How to Get Rid of Your Turkey Neck
Originally posted Nov. 2014
Gobble, gobble. It’s that time of year, so we thought we would answer one of the most common questions about a problem that everybody hates — the dreaded turkey neck.
We’ll tell you how to decide which treatment is right for you, but first you need to understand the 4 main factors that cause you to have the turkey neck appearance before you choose a surgical or nonsurgical treatment option.
1. Skin Laxity
Everybody knows that as we age we lose skin elasticity, and things start heading south all over the body! This is especially true around the neck as well as the jowls. That loose skin is a result of a combination of the normal aging process, sun exposure, constant movement, and weight fluctuations to name a few.
If you have excess loose skin in the neck, then facial plastic surgeons agree that your best option is a procedure such as a neck lift or a facelift with some additional emphasis on improving the neck.
2. Loose Muscle
The platysma is the name of the muscle in the neck that causes those vertical bands most prominent in the middle. The platysma is really like two thin sheets of muscle on either side of the neck extending from the collar bones up and over the edge of the jaw.
At a young age that muscle is tight and smooth. It is also connected in the midline of the neck. Over time the muscle weakens, and the edges begin to drift apart leading to vertical bands in the neck.
3. Excess Fat
A lot of people carry weight in their neck just under the chin, and for some people this area fluctuates quite a bit even with small amounts of overall weight gain.
A necklift or facelift should never be used as a weight loss operation. The reason for this is that overaggressive treatment of fat in the neck by a surgeon who is not careful can lead to an unsightly appearance with uneven contour and ripples in the skin. However, some conservative neck liposuction is still a good option for younger patients who have good skin elasticity.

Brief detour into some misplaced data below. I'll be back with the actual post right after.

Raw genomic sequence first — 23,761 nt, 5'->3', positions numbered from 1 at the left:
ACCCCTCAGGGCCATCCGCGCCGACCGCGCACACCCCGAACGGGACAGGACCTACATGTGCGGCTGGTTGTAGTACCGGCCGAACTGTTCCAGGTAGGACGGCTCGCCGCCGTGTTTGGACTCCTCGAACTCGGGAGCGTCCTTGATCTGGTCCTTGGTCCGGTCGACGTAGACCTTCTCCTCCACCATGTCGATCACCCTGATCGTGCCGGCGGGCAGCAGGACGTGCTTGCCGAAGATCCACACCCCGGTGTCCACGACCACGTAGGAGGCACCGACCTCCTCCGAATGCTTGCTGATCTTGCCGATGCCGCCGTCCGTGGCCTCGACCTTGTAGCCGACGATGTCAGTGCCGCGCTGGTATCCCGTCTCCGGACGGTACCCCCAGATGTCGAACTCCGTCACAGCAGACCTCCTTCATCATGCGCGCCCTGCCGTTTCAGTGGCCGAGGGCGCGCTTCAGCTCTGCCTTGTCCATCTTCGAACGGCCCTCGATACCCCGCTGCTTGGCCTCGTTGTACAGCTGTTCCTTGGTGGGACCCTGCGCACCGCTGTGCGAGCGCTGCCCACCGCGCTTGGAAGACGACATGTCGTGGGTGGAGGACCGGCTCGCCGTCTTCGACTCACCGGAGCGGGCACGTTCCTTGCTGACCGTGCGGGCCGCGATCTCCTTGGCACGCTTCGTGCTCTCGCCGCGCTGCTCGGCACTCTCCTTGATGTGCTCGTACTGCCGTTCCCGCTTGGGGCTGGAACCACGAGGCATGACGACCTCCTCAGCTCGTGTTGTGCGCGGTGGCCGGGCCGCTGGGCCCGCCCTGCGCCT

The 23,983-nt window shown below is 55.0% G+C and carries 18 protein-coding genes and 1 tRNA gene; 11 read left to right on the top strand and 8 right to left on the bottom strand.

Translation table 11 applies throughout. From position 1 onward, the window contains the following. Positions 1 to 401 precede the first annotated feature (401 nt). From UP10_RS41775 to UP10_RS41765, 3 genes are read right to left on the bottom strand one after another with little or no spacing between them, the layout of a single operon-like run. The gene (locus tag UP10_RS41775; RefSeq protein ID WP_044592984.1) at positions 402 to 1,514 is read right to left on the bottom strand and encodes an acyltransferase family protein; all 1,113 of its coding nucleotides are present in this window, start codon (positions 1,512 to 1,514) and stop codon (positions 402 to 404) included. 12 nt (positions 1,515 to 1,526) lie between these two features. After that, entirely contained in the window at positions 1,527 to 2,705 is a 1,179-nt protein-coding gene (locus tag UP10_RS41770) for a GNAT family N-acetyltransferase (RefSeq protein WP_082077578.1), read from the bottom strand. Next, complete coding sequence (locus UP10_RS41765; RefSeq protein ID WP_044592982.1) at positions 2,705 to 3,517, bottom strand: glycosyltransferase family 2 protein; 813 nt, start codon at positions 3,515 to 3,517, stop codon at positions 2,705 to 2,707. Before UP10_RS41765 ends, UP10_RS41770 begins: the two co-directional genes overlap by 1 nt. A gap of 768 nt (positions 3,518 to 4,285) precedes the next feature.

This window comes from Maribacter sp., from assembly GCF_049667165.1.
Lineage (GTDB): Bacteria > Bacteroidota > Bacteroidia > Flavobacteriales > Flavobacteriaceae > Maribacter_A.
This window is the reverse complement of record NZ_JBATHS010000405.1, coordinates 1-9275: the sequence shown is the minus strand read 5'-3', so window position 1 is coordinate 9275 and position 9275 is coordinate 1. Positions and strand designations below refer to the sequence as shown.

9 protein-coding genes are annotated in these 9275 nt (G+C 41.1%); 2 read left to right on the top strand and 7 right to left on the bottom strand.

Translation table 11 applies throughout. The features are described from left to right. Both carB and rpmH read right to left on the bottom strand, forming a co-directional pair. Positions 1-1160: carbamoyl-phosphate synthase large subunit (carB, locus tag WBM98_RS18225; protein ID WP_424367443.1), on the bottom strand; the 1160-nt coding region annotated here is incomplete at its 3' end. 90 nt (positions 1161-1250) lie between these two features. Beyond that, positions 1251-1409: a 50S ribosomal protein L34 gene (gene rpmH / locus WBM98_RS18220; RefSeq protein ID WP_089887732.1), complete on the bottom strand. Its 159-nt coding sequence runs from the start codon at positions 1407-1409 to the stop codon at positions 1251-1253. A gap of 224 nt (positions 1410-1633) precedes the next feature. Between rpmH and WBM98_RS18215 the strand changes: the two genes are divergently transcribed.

Some nonsurgical treatment options are also available that have been shown to provide some mild improvement. Skin tightening devices like Ulthera and others work by applying various forms of energy to heat the tissue. This can help decrease fat and tighten the skin, but the results are limited. This newer technology is really best for younger patients who only have very early signs of aging in the neck.
There is also a new option coming soon:
(UPDATE — now FDA approved as of April 29th, 2015 and available in our office)
Kybella is a solution that has recently gone into Phase III clinical trials. It is an injection that causes fat cells to die, and has shown some early positive results.
It is outstanding at addressing the excess fat. In younger patients with good skin elasticity any loose skin should improve as well, but for older patients Kybella does not do much to improve the loose skin or muscle issues.
4. Bone Position
There are 2 bony landmarks that are a major factor in your neckline from the side profile view. Those are the position of the chin and the hyoid bone. The chin and jawline are obvious, but we’re guessing you might not know what the hyoid bone is. It is a small curved bone about an inch above the Adam’s apple, and it corresponds to the deep point of the neckline when viewed from the side.
A low and forward-positioned hyoid leads to a less sharp neckline, away from that 90 degree look that is more desirable. The hyoid position is a big limiting factor in how much improvement you can get in the neck, but improving the jawline with a chin implant can be very helpful to give more forward projection of the chin and improve the profile.
Now that you understand what causes a turkey neck we encourage you to learn more about some of your treatment options:
Dr. David Rodwell specializes in necklifts and deep plane facelifts as well as neck liposuction and Kybella. To learn more about your options and what to expect after this type of procedure call our office at (843) 628-1415 to schedule a private consultation.